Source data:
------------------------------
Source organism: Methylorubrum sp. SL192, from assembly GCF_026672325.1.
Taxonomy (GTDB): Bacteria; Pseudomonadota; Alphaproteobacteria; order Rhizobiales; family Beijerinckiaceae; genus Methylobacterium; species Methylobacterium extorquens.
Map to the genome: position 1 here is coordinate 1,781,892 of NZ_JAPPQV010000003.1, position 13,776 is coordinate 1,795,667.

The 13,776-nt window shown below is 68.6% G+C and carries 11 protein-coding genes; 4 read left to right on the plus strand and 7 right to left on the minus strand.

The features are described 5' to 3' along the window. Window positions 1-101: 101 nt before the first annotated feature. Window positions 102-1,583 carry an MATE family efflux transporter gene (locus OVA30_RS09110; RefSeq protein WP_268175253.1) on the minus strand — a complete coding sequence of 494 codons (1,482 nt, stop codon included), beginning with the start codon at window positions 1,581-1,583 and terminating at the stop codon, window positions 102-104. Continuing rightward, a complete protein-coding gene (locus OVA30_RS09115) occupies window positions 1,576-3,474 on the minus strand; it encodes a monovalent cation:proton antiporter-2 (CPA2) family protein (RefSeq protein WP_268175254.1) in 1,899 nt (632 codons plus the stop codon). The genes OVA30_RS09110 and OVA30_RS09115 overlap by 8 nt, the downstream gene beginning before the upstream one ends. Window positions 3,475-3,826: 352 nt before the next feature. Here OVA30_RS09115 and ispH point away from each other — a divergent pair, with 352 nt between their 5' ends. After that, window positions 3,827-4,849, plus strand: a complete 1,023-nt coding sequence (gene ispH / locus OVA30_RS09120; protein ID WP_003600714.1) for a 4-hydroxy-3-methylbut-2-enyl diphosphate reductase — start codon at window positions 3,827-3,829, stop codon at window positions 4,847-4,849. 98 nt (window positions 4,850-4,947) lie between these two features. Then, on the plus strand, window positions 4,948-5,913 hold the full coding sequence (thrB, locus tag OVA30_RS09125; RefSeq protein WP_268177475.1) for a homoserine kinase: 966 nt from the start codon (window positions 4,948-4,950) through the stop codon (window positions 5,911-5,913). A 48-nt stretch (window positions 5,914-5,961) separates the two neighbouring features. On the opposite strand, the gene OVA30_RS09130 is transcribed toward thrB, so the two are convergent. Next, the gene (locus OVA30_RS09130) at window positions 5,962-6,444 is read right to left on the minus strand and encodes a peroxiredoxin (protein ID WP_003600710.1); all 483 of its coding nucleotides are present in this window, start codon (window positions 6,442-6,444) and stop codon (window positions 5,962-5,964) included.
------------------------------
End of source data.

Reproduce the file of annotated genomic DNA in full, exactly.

Source organism: Methylorubrum sp. SL192, from assembly GCF_026672325.1.
Taxonomy (GTDB): Bacteria; Pseudomonadota; Alphaproteobacteria; order Rhizobiales; family Beijerinckiaceae; genus Methylobacterium; species Methylobacterium extorquens.
Map to the genome: position 1 here is coordinate 1,781,892 of NZ_JAPPQV010000003.1, position 13,776 is coordinate 1,795,667.

The 13,776-nt window shown below is 68.6% G+C and carries 11 protein-coding genes; 4 read left to right on the plus strand and 7 right to left on the minus strand.

The features are described 5' to 3' along the window. Window positions 1-101: 101 nt before the first annotated feature. Window positions 102-1,583 carry an MATE family efflux transporter gene (locus OVA30_RS09110; RefSeq protein WP_268175253.1) on the minus strand — a complete coding sequence of 494 codons (1,482 nt, stop codon included), beginning with the start codon at window positions 1,581-1,583 and terminating at the stop codon, window positions 102-104. Continuing rightward, a complete protein-coding gene (locus OVA30_RS09115) occupies window positions 1,576-3,474 on the minus strand; it encodes a monovalent cation:proton antiporter-2 (CPA2) family protein (RefSeq protein WP_268175254.1) in 1,899 nt (632 codons plus the stop codon). The genes OVA30_RS09110 and OVA30_RS09115 overlap by 8 nt, the downstream gene beginning before the upstream one ends. Window positions 3,475-3,826: 352 nt before the next feature. Here OVA30_RS09115 and ispH point away from each other — a divergent pair, with 352 nt between their 5' ends. After that, window positions 3,827-4,849, plus strand: a complete 1,023-nt coding sequence (gene ispH / locus OVA30_RS09120; protein ID WP_003600714.1) for a 4-hydroxy-3-methylbut-2-enyl diphosphate reductase — start codon at window positions 3,827-3,829, stop codon at window positions 4,847-4,849. 98 nt (window positions 4,850-4,947) lie between these two features. Then, on the plus strand, window positions 4,948-5,913 hold the full coding sequence (thrB, locus tag OVA30_RS09125; RefSeq protein WP_268177475.1) for a homoserine kinase: 966 nt from the start codon (window positions 4,948-4,950) through the stop codon (window positions 5,911-5,913). A 48-nt stretch (window positions 5,914-5,961) separates the two neighbouring features. On the opposite strand, the gene OVA30_RS09130 is transcribed toward thrB, so the two are convergent. Next, the gene (locus OVA30_RS09130) at window positions 5,962-6,444 is read right to left on the minus strand and encodes a peroxiredoxin (protein ID WP_003600710.1); all 483 of its coding nucleotides are present in this window, start codon (window positions 6,442-6,444) and stop codon (window positions 5,962-5,964) included.